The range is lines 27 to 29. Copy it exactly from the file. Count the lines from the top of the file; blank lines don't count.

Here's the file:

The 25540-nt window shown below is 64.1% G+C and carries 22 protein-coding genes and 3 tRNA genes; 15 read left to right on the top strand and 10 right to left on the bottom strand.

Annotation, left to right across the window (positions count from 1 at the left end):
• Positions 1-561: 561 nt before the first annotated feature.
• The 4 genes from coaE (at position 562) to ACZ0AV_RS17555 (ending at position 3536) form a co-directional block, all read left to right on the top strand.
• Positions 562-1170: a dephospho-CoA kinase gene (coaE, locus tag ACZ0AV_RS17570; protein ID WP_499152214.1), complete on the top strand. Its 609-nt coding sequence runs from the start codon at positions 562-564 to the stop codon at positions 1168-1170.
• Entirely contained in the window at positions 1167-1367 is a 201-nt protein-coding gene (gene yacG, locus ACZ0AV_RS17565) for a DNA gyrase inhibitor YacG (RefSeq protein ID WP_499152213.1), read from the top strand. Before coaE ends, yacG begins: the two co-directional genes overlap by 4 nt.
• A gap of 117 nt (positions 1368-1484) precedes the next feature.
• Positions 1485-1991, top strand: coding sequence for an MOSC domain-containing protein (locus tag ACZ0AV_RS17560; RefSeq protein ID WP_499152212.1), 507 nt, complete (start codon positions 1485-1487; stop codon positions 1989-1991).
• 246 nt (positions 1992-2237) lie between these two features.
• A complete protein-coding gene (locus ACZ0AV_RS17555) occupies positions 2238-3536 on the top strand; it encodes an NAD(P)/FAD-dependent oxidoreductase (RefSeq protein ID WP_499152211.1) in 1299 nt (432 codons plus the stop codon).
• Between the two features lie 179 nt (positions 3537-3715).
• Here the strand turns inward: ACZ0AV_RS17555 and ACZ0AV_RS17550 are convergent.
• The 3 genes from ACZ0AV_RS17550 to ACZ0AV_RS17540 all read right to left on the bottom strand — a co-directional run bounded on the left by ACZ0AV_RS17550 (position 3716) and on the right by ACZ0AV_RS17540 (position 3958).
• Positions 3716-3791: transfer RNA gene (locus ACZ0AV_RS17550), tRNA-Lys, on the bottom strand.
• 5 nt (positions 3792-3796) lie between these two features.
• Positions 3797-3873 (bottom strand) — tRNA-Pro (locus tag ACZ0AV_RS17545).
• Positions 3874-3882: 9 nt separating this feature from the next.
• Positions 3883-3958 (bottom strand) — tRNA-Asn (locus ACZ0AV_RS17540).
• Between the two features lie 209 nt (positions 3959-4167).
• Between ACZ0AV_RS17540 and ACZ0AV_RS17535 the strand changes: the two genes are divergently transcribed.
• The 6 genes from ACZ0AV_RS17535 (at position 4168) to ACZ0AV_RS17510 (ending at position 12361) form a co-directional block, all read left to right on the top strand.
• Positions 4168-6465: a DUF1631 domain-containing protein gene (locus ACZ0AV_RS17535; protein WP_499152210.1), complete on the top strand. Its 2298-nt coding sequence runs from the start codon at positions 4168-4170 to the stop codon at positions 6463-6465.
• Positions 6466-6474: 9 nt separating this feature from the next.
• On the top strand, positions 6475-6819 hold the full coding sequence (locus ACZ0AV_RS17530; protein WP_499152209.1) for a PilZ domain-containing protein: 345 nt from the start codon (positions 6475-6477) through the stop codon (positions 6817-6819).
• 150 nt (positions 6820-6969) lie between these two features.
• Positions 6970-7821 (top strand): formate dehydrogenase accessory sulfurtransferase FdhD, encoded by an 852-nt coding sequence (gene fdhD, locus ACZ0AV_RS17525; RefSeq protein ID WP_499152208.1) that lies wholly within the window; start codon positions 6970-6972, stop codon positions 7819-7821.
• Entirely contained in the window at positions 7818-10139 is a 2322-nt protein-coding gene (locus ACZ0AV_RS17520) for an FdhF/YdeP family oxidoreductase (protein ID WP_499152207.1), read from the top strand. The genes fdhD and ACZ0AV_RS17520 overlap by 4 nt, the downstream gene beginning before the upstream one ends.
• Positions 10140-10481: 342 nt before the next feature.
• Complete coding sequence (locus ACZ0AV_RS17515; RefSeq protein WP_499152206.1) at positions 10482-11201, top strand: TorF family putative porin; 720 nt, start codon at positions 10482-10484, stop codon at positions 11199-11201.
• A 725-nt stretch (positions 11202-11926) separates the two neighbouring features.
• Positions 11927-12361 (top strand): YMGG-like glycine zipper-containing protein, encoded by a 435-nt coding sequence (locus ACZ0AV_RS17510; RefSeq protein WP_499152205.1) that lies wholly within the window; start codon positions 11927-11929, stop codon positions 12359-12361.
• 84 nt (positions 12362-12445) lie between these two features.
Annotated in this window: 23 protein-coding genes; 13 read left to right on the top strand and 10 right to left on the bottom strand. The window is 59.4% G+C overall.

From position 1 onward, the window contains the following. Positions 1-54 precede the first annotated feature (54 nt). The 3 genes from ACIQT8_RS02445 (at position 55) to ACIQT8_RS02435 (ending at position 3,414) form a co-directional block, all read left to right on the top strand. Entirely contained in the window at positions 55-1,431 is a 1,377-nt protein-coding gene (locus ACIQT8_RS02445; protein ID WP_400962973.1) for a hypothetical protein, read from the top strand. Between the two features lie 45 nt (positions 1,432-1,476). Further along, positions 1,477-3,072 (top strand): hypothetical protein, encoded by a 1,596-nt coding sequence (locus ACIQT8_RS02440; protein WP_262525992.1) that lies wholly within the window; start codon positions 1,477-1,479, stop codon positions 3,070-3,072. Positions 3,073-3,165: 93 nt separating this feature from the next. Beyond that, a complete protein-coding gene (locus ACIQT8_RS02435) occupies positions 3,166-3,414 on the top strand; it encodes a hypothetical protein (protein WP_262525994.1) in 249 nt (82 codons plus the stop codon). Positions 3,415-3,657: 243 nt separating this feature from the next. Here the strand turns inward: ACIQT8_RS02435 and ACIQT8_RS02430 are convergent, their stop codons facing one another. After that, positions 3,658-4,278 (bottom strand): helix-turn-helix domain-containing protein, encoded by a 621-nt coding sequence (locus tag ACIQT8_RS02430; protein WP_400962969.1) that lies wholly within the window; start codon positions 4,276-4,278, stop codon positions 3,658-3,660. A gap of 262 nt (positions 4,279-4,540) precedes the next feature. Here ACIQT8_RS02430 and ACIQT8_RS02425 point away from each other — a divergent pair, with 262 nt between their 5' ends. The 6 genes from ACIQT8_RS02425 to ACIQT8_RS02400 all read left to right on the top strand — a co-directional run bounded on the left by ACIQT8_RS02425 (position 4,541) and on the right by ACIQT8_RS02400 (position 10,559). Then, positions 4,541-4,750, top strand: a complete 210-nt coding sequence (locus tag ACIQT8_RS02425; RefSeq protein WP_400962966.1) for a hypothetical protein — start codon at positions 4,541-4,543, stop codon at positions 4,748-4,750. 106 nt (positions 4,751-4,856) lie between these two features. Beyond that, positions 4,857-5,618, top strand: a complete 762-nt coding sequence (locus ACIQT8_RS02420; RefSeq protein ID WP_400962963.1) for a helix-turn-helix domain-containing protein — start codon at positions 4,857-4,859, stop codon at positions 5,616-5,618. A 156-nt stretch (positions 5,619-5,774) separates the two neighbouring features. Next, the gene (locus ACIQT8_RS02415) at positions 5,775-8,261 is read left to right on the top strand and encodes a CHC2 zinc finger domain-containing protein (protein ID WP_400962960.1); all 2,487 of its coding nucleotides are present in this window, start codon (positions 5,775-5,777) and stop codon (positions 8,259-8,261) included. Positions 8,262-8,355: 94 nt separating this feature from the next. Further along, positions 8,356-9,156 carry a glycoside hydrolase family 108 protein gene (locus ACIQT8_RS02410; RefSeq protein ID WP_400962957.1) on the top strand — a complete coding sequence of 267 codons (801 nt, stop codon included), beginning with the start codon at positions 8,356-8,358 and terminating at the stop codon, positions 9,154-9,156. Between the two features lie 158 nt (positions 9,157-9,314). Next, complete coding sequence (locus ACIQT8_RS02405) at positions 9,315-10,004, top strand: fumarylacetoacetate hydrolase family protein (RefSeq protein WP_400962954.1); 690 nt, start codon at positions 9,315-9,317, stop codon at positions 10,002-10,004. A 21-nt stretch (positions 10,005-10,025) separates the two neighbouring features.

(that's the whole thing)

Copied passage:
• Entirely contained in the window at positions 7818-10139 is a 2322-nt protein-coding gene (locus ACZ0AV_RS17520) for an FdhF/YdeP family oxidoreductase (protein ID WP_499152207.1), read from the top strand. The genes fdhD and ACZ0AV_RS17520 overlap by 4 nt, the downstream gene beginning before the upstream one ends.
• Positions 10140-10481: 342 nt before the next feature.
• Complete coding sequence (locus ACZ0AV_RS17515; RefSeq protein WP_499152206.1) at positions 10482-11201, top strand: TorF family putative porin; 720 nt, start codon at positions 10482-10484, stop codon at positions 11199-11201.